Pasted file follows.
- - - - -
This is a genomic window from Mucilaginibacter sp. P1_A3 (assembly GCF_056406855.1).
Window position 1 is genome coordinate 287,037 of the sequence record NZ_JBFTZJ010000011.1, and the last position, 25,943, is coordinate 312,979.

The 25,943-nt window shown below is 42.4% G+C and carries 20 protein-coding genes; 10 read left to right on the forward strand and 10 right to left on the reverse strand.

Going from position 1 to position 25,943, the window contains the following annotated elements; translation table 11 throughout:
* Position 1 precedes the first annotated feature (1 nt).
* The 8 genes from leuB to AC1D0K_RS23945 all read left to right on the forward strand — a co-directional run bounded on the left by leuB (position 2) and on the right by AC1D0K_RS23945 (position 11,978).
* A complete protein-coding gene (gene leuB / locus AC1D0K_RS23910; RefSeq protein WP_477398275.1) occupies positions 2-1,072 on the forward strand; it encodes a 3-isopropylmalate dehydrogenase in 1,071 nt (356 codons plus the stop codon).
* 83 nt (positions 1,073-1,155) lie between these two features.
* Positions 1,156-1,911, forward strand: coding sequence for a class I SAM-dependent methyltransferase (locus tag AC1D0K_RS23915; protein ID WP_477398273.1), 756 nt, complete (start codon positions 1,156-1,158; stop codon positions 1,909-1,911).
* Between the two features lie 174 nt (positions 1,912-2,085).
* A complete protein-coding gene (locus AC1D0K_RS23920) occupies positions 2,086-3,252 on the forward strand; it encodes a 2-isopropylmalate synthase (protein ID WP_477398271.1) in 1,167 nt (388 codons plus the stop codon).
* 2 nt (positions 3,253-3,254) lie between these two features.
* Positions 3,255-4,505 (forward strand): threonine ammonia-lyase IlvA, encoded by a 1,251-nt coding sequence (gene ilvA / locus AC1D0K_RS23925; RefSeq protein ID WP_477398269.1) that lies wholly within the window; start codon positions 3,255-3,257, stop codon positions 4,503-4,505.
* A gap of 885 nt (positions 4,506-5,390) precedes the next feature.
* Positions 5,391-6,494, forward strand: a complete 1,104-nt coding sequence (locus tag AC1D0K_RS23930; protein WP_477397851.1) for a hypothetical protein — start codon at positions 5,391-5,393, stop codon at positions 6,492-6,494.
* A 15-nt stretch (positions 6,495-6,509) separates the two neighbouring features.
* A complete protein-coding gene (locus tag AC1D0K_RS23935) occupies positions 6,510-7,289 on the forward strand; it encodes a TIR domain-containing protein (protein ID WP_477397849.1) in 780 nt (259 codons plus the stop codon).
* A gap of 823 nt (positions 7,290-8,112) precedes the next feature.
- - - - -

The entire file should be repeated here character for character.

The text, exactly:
This is a genomic window from Mucilaginibacter sp. P1_A3 (assembly GCF_056406855.1).
Window position 1 is genome coordinate 287,037 of the sequence record NZ_JBFTZJ010000011.1, and the last position, 25,943, is coordinate 312,979.

The 25,943-nt window shown below is 42.4% G+C and carries 20 protein-coding genes; 10 read left to right on the forward strand and 10 right to left on the reverse strand.

Going from position 1 to position 25,943, the window contains the following annotated elements; translation table 11 throughout:
* Position 1 precedes the first annotated feature (1 nt).
* The 8 genes from leuB to AC1D0K_RS23945 all read left to right on the forward strand — a co-directional run bounded on the left by leuB (position 2) and on the right by AC1D0K_RS23945 (position 11,978).
* A complete protein-coding gene (gene leuB / locus AC1D0K_RS23910; RefSeq protein WP_477398275.1) occupies positions 2-1,072 on the forward strand; it encodes a 3-isopropylmalate dehydrogenase in 1,071 nt (356 codons plus the stop codon).
* 83 nt (positions 1,073-1,155) lie between these two features.
* Positions 1,156-1,911, forward strand: coding sequence for a class I SAM-dependent methyltransferase (locus tag AC1D0K_RS23915; protein ID WP_477398273.1), 756 nt, complete (start codon positions 1,156-1,158; stop codon positions 1,909-1,911).
* Between the two features lie 174 nt (positions 1,912-2,085).
* A complete protein-coding gene (locus AC1D0K_RS23920) occupies positions 2,086-3,252 on the forward strand; it encodes a 2-isopropylmalate synthase (protein ID WP_477398271.1) in 1,167 nt (388 codons plus the stop codon).
* 2 nt (positions 3,253-3,254) lie between these two features.
* Positions 3,255-4,505 (forward strand): threonine ammonia-lyase IlvA, encoded by a 1,251-nt coding sequence (gene ilvA / locus AC1D0K_RS23925; RefSeq protein ID WP_477398269.1) that lies wholly within the window; start codon positions 3,255-3,257, stop codon positions 4,503-4,505.
* A gap of 885 nt (positions 4,506-5,390) precedes the next feature.
* Positions 5,391-6,494, forward strand: a complete 1,104-nt coding sequence (locus tag AC1D0K_RS23930; protein WP_477397851.1) for a hypothetical protein — start codon at positions 5,391-5,393, stop codon at positions 6,492-6,494.
* A 15-nt stretch (positions 6,495-6,509) separates the two neighbouring features.
* A complete protein-coding gene (locus tag AC1D0K_RS23935) occupies positions 6,510-7,289 on the forward strand; it encodes a TIR domain-containing protein (protein ID WP_477397849.1) in 780 nt (259 codons plus the stop codon).
* A gap of 823 nt (positions 7,290-8,112) precedes the next feature.